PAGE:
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[293] Col. Baylor commanded in chief. The firing ceased at nightfall. Brown offered to liberate his prisoners, upon condition that his men should be permitted to cross the bridge in safety, which was refused. Night found Brown's forces reduced to three unwounded whites beside himself, with perhaps half a dozen negroes from the vicinity. Eight of the insurgents were already dead; another lay dying beside the survivors; two were captives mortally wounded, and one other unhurt. Around the few survivors were fifteen hundred armed, infuriated foes. Half a dozen of the party, who had been sent out at early morning by Brown to capture slaveholders, and liberate slaves, were absent, and unable, even if willing, to rejoin their chief. They fled during the night to Maryland and Pennsylvania; but most of them were ultimately captured. During that night, Col. Lee, with ninety United States marines and two pieces of artillery, arrived, and took possession of the Armory guard, very close to the engine-house.

Brown, of course, remained awake and alert through the night, discomfited and beyond earthly hope, but perfectly cool and calm. Said Gov. Wise, in a speech at Richmond soon after:

Col. Washington said that Brown was the coolest man he ever saw in defying death and danger. With one son dead by his side, and another shot through, he felt the pulse of his dying son with one hand, held his rifle with the other, and commanded his men with the utmost composure, encouraging them to be firm, and to sell their lives as dearly as possible.

Conversing with Col. Washington during that solemn night, he said he had not pressed his sons to join him in this expedition, but did not regret their loss — they had died in a good cause.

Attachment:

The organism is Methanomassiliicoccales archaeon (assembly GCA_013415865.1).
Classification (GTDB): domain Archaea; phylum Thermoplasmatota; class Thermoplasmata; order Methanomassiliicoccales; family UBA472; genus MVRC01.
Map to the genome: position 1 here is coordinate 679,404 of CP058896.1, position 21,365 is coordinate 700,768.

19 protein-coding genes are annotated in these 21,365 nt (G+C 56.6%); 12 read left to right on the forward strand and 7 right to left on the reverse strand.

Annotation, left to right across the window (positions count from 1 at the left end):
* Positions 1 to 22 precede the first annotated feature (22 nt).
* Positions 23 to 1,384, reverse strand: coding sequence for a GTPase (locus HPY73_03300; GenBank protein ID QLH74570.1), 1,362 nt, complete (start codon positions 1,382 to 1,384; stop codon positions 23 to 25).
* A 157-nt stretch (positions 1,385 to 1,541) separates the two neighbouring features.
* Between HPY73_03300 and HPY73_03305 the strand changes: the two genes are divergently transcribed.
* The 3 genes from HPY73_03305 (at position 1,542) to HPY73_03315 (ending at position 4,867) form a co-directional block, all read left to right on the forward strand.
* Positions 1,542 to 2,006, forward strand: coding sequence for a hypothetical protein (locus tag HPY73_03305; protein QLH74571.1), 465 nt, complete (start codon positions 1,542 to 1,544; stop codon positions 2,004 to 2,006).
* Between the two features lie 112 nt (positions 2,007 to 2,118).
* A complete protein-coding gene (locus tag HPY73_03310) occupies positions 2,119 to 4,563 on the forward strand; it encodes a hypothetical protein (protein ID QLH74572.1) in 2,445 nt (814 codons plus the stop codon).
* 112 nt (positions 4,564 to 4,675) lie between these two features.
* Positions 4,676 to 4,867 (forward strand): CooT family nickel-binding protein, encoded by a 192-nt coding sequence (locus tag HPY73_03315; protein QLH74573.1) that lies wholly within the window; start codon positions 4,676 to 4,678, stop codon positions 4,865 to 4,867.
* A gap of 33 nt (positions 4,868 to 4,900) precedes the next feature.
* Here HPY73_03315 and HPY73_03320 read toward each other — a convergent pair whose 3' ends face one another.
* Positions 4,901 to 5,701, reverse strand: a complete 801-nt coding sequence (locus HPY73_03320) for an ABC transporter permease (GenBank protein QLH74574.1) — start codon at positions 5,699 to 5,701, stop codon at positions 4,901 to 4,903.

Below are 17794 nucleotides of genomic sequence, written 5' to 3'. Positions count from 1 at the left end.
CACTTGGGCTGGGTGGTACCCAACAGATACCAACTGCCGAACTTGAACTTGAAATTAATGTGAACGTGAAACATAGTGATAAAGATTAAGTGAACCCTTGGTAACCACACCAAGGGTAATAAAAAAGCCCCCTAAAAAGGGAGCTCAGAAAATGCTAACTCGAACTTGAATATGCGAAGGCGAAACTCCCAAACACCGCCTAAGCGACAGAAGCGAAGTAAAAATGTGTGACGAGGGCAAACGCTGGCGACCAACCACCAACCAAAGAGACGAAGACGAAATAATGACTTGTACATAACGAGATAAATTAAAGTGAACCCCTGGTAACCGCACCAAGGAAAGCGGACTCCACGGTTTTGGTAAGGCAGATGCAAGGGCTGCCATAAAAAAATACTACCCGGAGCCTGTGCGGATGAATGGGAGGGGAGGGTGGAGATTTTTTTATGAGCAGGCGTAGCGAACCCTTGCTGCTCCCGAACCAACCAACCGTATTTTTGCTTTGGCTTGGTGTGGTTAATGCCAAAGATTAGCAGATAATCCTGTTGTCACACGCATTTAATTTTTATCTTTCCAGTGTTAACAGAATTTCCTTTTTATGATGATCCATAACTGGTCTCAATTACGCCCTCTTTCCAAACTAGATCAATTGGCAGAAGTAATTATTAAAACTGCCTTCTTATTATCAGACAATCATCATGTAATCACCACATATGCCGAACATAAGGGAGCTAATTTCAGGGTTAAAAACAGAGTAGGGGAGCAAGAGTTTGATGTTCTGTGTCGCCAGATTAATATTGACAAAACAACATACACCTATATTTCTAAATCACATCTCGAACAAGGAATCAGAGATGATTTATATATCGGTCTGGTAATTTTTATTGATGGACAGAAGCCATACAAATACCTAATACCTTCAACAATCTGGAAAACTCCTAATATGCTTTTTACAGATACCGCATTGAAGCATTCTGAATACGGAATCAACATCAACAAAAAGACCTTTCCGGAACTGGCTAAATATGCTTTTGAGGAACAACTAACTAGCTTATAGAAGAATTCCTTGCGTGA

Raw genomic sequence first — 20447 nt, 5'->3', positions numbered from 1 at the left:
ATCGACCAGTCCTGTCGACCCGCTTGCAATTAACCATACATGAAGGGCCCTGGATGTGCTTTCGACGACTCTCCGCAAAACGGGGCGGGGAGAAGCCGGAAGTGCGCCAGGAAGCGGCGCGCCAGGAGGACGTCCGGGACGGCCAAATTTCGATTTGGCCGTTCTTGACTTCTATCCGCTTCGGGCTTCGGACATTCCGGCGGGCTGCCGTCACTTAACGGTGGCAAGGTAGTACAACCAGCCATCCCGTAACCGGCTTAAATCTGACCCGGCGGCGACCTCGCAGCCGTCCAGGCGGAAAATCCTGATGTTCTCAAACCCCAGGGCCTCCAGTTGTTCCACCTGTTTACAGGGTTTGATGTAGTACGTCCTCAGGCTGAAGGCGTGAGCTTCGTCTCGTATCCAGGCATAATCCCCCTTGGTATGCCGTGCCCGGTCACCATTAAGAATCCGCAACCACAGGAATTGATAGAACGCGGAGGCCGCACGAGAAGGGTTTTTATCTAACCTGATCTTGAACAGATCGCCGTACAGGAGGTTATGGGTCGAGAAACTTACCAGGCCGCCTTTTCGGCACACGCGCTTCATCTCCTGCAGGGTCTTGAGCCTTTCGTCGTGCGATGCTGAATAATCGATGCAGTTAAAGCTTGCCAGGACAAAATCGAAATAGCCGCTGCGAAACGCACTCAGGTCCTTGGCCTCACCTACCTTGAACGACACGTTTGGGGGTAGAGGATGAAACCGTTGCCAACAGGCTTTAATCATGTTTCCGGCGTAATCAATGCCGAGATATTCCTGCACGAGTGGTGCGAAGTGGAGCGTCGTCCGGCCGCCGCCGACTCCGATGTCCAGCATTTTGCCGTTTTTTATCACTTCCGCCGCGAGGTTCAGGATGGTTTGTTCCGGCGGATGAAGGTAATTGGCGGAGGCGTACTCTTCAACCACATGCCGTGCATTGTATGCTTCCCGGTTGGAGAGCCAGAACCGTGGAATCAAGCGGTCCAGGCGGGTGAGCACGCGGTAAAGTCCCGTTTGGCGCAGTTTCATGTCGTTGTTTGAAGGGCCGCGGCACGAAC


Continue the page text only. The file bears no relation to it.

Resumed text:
At seven in the morning, after a parley which resulted in nothing, the marines advanced to the assault, broke in the door of the engine-house by using a ladder as a battering-ram, and rushed into the building. One of the defenders was shot and two marines wounded; but the odds were too great; in an instant, all resistance was over. Brown was struck in the face with a saber and knocked down, after which the blow was several times repeated, while a soldier ran a bayonet twice into the old man's body. All the insurgents, it was said, would have been killed on the spot, had the Virginians been able to distinguish them with certainty from their prisoners.

Of course, all Virginia, including her Governor, rushed to Harper's Ferry upon learning that all was over, and the insurrection completely suppressed. The bleeding survivors were subjected to an alternation of queries and execrations, which they met bravely, as they had confronted the bullets of their numerous and ever-increasing foes. They answered frankly, save where their replies might possibly compromise persons still at liberty; and none of them sought to conceal the fact that they had struck for Universal Freedom at all hazards. The bearing of Brown was especially praised by his enemies (many of whom have since won notoriety in the ranks of the Rebellion), as remarkably simple and noble. Among others, Mr. C. L. Vallandigham, of Ohio, hastened to visit and catechise Brown, in the hope of making political capital out of his confessions, and was answered

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